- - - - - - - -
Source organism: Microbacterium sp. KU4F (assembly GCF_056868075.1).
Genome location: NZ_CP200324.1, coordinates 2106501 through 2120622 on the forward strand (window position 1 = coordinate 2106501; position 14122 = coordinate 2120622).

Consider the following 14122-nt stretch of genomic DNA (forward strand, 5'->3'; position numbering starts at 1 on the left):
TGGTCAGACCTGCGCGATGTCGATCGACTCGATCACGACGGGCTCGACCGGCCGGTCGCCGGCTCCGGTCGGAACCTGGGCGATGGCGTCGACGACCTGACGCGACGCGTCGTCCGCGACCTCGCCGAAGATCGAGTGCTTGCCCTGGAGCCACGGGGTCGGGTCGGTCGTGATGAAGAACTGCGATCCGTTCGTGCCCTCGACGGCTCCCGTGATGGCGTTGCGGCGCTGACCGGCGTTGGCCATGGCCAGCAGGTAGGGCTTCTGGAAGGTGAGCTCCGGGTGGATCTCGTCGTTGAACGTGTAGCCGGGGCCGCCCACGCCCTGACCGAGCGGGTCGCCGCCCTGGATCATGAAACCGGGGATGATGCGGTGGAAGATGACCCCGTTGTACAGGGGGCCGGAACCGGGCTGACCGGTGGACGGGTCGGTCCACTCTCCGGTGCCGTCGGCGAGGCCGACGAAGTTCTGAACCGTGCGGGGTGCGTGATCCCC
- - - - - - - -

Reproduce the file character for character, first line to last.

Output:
Source organism: Microbacterium sp. KU4F (assembly GCF_056868075.1).
Genome location: NZ_CP200324.1, coordinates 2106501 through 2120622 on the forward strand (window position 1 = coordinate 2106501; position 14122 = coordinate 2120622).

Consider the following 14122-nt stretch of genomic DNA (forward strand, 5'->3'; position numbering starts at 1 on the left):
TGGTCAGACCTGCGCGATGTCGATCGACTCGATCACGACGGGCTCGACCGGCCGGTCGCCGGCTCCGGTCGGAACCTGGGCGATGGCGTCGACGACCTGACGCGACGCGTCGTCCGCGACCTCGCCGAAGATCGAGTGCTTGCCCTGGAGCCACGGGGTCGGGTCGGTCGTGATGAAGAACTGCGATCCGTTCGTGCCCTCGACGGCTCCCGTGATGGCGTTGCGGCGCTGACCGGCGTTGGCCATGGCCAGCAGGTAGGGCTTCTGGAAGGTGAGCTCCGGGTGGATCTCGTCGTTGAACGTGTAGCCGGGGCCGCCCACGCCCTGACCGAGCGGGTCGCCGCCCTGGATCATGAAACCGGGGATGATGCGGTGGAAGATGACCCCGTTGTACAGGGGGCCGGAACCGGGCTGACCGGTGGACGGGTCGGTCCACTCTCCGGTGCCGTCGGCGAGGCCGACGAAGTTCTGAACCGTGCGGGGTGCGTGATCCCC